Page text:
I’ve spent some time studying out certain words which are used to control Christians and keep them living in fear (i.e., hell, homosexual), and I don’t believe there’s conclusive evidence to support the judgements and condemnation done “in the name of God” just because a person lives outside the church’s definition of absolute right and wrong.

Despite how omniscient some folks believe themselves to be, there is no way we can ever say with certainty 1.) what, exactly, the original Greek & Hebrew words meant within their original culture and context… We can only speculate based on information available to us; new revelation could change everything (what if evidence turns up one day that those ‘homosexual’ verses were interpolated?), and 2.) how anyone who is not gay can *possibly* think they understand what it’s like to walk in LGBT shoes. It is a very “us vs. them” attitude, and all it does is feed you with the illusion that if you were gay, you would be able to make the decision to turn away from that lifestyle.

We’re all in this together, and we all miss the mark of perfection. As far as the slippery slope goes, put me on it and push me down it, if it means I can use my own discernment and obey what I believe God has whispered about unconditional love, acceptance, and peace within my heart.

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Melissa Marsh June 9, 2012 at 7:19 PM

Sorry, Barb, but I do not “live in fear.” Quite the opposite, in fact. I am very grateful and at peace for the grace God has bestowed upon me, a lowly sinner. I am not afraid of going to hell and I am not afraid of dying – because I know I will be with my heavenly Father in the end.

In addition, we are not to use our own discernment – we are to rely upon the Holy Spirit to give us discernment. Our thinking is always faulty and tainted by sin. Only through relying on the Holy Spirit can we know the Truth.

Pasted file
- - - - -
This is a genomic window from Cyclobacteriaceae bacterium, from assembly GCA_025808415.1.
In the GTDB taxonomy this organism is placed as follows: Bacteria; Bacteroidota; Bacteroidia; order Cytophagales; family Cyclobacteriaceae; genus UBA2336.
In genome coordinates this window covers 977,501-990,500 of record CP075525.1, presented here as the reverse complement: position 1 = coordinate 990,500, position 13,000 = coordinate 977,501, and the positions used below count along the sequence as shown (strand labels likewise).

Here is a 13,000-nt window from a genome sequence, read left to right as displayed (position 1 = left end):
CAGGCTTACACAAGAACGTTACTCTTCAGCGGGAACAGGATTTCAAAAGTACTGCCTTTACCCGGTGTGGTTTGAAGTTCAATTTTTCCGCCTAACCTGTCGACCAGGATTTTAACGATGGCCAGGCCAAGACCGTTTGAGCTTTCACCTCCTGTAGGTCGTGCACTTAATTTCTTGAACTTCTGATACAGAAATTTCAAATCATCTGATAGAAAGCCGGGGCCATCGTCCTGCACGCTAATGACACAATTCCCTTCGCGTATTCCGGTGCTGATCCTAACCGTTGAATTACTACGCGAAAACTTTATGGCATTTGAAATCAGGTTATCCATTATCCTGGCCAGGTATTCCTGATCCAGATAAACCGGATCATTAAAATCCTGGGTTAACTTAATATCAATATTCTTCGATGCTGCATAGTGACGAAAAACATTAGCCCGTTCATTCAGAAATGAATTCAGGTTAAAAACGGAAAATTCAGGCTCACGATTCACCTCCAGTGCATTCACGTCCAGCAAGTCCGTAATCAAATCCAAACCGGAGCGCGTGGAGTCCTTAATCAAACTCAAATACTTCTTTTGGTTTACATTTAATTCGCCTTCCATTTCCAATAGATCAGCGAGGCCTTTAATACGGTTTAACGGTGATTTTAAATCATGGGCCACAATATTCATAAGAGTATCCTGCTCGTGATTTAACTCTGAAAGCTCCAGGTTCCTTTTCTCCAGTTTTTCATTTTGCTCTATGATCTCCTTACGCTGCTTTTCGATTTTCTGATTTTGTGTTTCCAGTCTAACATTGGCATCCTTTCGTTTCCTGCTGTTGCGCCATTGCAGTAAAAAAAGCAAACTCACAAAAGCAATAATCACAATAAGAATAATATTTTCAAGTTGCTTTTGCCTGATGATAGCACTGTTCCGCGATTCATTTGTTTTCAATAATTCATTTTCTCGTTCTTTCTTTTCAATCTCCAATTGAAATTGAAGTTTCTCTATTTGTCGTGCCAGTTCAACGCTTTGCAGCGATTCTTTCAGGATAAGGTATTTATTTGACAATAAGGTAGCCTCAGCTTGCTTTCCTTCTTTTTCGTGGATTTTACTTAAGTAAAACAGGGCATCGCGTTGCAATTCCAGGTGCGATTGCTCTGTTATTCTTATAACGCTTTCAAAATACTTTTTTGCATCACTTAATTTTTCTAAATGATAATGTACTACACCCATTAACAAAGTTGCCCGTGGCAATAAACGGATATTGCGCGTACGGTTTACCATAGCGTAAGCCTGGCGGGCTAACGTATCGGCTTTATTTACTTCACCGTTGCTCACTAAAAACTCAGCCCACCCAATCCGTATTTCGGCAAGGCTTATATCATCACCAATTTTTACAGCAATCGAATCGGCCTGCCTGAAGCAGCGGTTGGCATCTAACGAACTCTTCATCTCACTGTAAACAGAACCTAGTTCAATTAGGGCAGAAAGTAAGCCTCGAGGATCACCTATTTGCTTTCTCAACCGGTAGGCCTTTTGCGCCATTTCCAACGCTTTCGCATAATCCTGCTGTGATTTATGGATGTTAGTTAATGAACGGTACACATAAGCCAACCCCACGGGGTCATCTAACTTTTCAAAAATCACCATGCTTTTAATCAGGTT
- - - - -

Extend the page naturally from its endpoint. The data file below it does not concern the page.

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Barb Riley June 10, 2012 at 6:48 AM

Hi Melissa. I should clarify my comment about using discernment. I agree with you; relying on the Spirit is essential in our journey to Truth. But along the way, each of us needs to use our own discernment to distinguish God’s voice teaching us from man’s voice teaching us.

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Lyn Perry June 9, 2012 at 7:54 PM

Due to the virgin birth Jesus had no y chromosome, therefore Jesus was female. (Tongue in cheek.)

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Jessica Thomas June 10, 2012 at 6:45 PM

*cracking up*

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Lori June 10, 2012 at 8:16 AM

This article makes me think of a different line of deductive reasoning.
Lets just say that IF we believe, within and from the very essence of all God is, He made each one of us *in His own image*, meaning both male and female having each of our intrinsic gender foundations in God, so therefore He must represent both genders equally, and….